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ARABIAN HORSE IN HISTORY

Vonolel

and his

Master

D E C OR AT E D H E RO E S by Linda White

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esearchers visiting Britain’s National Army Museum on Royal Hospital Road in Chelsea (London) are invariably struck by several items in the archives among the Second Afghan Campaign mementoes. The first item is a sepia photograph of an old man with a bristling, white mustache astride a pretty, obviously very old, white Arabian horse. The elderly gentleman is in full military regalia, his jacket covered with medals, his epaulettes and high boots shining brightly, the white plumes on his tall helmet crowning a grim visage. The old horse is similarly bedecked, sans plumes, but wearing an elaborate military full bridle, ceremonial saddle, a richly embroidered saddle blanket, and a breast collar festooned with medals and awards. Viewers’ reactions to the photograph are unanimous. “Is there a more stirring picture than that of Lord Roberts riding his white Arabian stallion, Vonolel, at the head of Queen Victoria’s 1897 Jubilee Procession?” wrote Albert W. Harris in the July-August, 1944 issue of U.S. Remount Magazine, The Horse. “With the medals awarded him worn on his breast collar, he must have been a glorious picture of a horse. Lord Roberts writes that he secured Vonolel in Bombay when he was five years old, had him for twenty-two years, during which Vonolel traveled with him over 50,000 miles and was never sick or sorry, and adds that he was only 14.2 hands.” “’Little Bobs,’ as Field-Marshall Lord Roberts was called, would ride no others,” added Arabian breeder Col. Spencer Borden in The Arab Horse. “There is a photograph of the horse Vonolel, as he appeared at the head of Queen Victoria’s jubilee procession, wearing on his breast two medals presented to the horse by her Majesty for the Afghan wars. At the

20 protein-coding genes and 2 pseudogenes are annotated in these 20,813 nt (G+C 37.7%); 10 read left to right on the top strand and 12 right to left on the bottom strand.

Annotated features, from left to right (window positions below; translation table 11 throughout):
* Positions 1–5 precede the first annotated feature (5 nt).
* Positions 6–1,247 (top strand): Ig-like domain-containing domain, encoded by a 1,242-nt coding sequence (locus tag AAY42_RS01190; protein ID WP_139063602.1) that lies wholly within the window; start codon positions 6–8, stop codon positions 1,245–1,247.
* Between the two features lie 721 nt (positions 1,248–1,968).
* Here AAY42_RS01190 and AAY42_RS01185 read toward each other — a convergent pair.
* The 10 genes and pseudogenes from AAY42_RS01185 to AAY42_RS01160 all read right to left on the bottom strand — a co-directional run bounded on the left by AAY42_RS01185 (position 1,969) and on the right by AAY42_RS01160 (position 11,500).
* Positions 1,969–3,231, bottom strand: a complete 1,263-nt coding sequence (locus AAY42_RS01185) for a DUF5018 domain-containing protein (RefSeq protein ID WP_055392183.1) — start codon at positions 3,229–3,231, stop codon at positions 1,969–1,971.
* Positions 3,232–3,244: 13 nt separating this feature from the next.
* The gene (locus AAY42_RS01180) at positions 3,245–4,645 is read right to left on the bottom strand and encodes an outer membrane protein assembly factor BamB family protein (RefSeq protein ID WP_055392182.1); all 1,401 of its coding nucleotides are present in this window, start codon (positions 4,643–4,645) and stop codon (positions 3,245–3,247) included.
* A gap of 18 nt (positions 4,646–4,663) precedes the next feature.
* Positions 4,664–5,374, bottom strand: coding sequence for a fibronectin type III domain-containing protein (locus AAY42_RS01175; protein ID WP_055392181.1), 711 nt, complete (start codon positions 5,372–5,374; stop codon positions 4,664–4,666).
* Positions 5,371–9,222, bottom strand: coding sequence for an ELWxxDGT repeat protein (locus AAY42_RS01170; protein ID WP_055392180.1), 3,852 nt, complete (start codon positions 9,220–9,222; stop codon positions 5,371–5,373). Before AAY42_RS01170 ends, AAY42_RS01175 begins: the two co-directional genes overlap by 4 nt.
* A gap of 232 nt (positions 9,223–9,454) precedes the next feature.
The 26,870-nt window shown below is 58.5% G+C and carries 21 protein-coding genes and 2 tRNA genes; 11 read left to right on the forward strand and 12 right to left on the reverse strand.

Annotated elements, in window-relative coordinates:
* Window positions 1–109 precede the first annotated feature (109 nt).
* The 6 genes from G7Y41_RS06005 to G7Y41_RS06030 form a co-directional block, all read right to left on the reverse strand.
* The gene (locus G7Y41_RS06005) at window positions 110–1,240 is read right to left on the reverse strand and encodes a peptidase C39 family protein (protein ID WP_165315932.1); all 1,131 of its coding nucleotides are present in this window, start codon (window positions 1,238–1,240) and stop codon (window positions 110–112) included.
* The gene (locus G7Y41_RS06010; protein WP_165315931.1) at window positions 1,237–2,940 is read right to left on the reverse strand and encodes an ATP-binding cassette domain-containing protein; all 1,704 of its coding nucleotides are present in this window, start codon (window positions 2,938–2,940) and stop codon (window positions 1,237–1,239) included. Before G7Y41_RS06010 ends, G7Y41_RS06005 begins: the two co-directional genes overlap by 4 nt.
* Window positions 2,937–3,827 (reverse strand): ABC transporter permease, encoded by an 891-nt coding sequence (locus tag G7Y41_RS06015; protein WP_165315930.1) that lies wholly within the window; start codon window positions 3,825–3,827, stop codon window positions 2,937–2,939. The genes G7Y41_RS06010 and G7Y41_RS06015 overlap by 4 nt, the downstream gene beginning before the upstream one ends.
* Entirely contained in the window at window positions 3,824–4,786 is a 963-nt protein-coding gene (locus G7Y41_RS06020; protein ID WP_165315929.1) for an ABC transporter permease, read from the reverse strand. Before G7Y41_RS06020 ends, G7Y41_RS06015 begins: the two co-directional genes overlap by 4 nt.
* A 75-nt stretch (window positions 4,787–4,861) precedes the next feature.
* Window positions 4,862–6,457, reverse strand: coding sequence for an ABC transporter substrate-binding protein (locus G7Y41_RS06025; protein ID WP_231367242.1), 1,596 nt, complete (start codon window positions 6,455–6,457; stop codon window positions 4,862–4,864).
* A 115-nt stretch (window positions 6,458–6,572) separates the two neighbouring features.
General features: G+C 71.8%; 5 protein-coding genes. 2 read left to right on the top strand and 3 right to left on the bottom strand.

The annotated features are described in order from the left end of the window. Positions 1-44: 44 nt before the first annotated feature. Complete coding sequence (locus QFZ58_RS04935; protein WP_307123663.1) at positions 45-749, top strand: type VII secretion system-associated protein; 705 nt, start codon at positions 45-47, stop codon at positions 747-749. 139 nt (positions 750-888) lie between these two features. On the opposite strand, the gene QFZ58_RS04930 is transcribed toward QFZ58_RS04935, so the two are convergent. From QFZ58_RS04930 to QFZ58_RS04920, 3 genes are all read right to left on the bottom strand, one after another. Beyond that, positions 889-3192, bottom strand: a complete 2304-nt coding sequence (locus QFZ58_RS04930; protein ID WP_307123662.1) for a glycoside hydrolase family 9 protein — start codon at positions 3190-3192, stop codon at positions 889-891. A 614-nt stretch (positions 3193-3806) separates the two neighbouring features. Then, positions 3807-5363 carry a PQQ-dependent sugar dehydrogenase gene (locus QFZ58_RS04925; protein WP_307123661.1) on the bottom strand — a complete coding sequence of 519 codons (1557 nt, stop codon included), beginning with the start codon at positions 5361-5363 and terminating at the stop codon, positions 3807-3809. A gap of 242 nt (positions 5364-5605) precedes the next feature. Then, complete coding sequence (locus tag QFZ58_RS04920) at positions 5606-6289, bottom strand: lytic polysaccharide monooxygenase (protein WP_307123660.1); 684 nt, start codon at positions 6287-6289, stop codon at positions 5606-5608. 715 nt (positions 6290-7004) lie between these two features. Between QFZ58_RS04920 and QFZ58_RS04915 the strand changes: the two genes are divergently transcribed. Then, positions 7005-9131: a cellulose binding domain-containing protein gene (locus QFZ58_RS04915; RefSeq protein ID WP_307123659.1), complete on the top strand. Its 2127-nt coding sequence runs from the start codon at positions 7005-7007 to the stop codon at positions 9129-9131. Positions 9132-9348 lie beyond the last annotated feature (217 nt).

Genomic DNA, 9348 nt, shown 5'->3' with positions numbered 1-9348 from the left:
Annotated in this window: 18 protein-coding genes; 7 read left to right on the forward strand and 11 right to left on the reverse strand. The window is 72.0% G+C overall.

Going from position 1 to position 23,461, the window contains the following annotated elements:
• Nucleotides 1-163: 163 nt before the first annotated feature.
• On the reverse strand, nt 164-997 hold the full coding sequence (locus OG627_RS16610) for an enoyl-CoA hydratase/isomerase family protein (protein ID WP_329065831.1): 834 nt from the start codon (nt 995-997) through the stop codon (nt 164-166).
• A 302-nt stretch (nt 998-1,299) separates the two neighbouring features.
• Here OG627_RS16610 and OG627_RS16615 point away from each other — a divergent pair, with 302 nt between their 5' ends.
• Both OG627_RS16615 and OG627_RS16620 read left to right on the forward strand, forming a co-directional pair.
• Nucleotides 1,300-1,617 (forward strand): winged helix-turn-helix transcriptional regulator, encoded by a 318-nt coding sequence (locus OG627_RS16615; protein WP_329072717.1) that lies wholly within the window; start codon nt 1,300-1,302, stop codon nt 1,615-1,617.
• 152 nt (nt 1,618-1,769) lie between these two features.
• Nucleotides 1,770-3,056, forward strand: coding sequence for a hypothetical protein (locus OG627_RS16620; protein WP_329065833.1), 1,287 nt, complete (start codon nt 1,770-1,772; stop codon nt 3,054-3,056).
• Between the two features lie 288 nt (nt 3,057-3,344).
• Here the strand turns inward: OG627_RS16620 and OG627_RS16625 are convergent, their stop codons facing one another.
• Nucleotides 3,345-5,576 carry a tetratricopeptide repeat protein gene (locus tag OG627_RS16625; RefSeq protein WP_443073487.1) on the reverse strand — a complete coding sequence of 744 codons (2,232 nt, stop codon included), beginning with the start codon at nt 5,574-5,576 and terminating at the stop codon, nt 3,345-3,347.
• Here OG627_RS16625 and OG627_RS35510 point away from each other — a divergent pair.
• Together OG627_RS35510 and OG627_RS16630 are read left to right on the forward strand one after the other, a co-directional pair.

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time the picture was made, Vonolel was twenty-five years old. He carried Lord Roberts for twenty-two consecutive years, through all his campaigns in Afghanistan, India and Burma, and never once been lame or sick.” Pioneer American breeder General J.M. Dickinson quoted Lord Roberts in his Arabian Horses in the United States and Their Origin. “Field Marshall Lord Roberts, V.C., wrote of his Arab Vonolel: ‘During the 22 years he was in my possession he traveled with me over 50,000 miles, and was never sick nor sorry. He measured exactly 14 hands, 2 inches.’” Clearly, Lord Roberts and his Arabian stallion were celebrated, if not in our time, certainly in their own, and for some time thereafter. Carl R. Raswan added to the Vonolel lore in an article in the JulyAugust 1944 issue of The Western Horseman. “Vonolel, a white Arabian of Nejd, brought to Bombay, India, by a horse-trader from Qawim (Central Arabia), was bought by Lord Roberts as a five-yearold in 1877. For 22 years, the faithful horse carried the British general on all his campaigns in Afghanistan, Burma and India. Vonolel remains the only horse ever decorated by a living monarch. This medal, variously called the Kandahar Bronze Star, the Roberts Star or the Kabul to Kandahar Star, was issued by Queen Victoria in 1882 to all those who took part in General Roberts’ march from Kabul to rescue Kandahar from Ayub Khan and his forces in August 1880. Queen Victoria also personally conferred a Jubilee medal on Vonolel in 1897 during the Jubilee Procession.” “The idea for issuing a medal to commemorate the march came from Roberts himself, and has led some to believe personal glory may have played a part in the notion, but it must also be said that it